- Dependent Measures: laughter amount and subjective rating
- Expression & Evaluation
- Canned laugher condition – laugh more, hearing the sounds may induce laughter
- Laughing more does not change the underlying experience of emotion
o For women only: canned laughter impacted evaluation
o But – does this mean women were more amused in the canned laughter condition?
Women may have been more sensitive to laughter – changing the sensation
Slide 12 – Original Question: Does Expression Represent Actual Emotion? - Early research has shown that expression is not always representative of presence, degree, or type
of underlying felt emotion
- We do not necessarily feel an emotion if the expression is shown
o May feel neutral, but show the expression
o May laugh a lot, but find material only moderately funny
o People often smile when they are stressed
o Expression cannot always be trusted
- Not surprising
- So, how to differentiate real emotional expressions from non-emotional or feigned ones?
o Keltner, et al.‟s criteria: brief, involuntary, continuity
Real emotions are brief – 1-10 seconds from start to finish
Some muscle expression can‟t be inhibited – i.e. crinkling of eyes = real smile,
smothering need to yawn is hard
Continuity – expression is found in the animal kingdom too
o E.g., Embarrassment = real when Gaze aversion or face touching/covering, embarrassed
smile, head bowing
o Embarrassed smile interspersed with pressing lips
o Head down
These cannot be faked
Slide 14 – Is it possible to tell from someone‟s facial expressions… whether they‟re lying?
- Smiles when Lying
- Ekman & Friesen (1988) In JPSP
- Previously thought body is better gauge than face
- Face is being controlled by the liar
- However, perhaps some involuntary parts to expression
o Maybe there are facial components that we are not in control of
o Macroexpressions vs. microexpressions
Macro – big smile
Micro – involuntary, key to true feelings, i.e. boredom in eyes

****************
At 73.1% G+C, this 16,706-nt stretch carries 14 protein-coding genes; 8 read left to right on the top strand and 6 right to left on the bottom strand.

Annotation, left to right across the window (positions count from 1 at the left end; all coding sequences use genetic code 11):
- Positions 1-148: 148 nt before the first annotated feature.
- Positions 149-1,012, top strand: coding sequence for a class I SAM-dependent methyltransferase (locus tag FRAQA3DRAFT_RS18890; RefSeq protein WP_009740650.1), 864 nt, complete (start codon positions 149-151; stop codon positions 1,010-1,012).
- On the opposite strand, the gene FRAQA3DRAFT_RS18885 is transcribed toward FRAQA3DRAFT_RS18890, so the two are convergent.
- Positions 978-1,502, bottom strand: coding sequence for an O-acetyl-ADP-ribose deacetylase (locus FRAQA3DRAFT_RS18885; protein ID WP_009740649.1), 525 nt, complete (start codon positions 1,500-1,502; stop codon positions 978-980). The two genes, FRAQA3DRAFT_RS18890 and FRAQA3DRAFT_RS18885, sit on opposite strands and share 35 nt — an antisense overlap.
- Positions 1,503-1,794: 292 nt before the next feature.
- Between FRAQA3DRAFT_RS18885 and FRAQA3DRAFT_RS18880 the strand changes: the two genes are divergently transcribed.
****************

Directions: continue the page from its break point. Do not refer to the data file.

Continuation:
Slide 15 – What is the difference between fake and real smiles?
- 1. Fake and Real smiles elicited and videotaped
o Focus on smiling and underlying emotion
o Student nurses interviewed about a film they‟ve watched. – either about pigeons, or a
o How do you feel about the film? – told to either lie or tell the truth about what they
o Honest vs. Deceptive interview
In the deceptive interview, they would express positive emotions, but did not feel
- 2. Can people spot the liars?
o Interviews were videotaped and still shots were taken when the nurses smiled o New student nurses evaluate still-frame photos from videos
New set of nurses
Looked at intensity – quantity
Or looked at context – what else was going on in the face as a backdrop – quality
Looking at the quality of the smile, you will be able to detect real ones
o Depends what their criteria are… quantity vs. quality.
We have facial expressions that provide cues
- We have seen that facial expressions provide cues to observers who interpret the nature of the
- But: the same cues may be interpreted differently depending on qualities of the observer.
Slide 18 – Effects of Alcohol Consumption and Alcohol Expectancy on Categorization of Perceptual
- Atwood et al. (2009). In Psychopharmacology.
- Our interest: Is alcohol consumption a factor that mediates how we decode emotional expressions
- Researchers noticed:
o 1. Alcohol consumption + aggressive behavior
People who drink are more likely to be aggressive
o 2. Still up in the air
- Possible mechanism:
- Sayette (1993)
o executive function disrupted by alcohol
If you drink, you can mistakenly read emotions of others
o Incorrect reading of facial expressions can trigger aggressive response.
- Disinhibition literature (e.g., Herman & Polivy)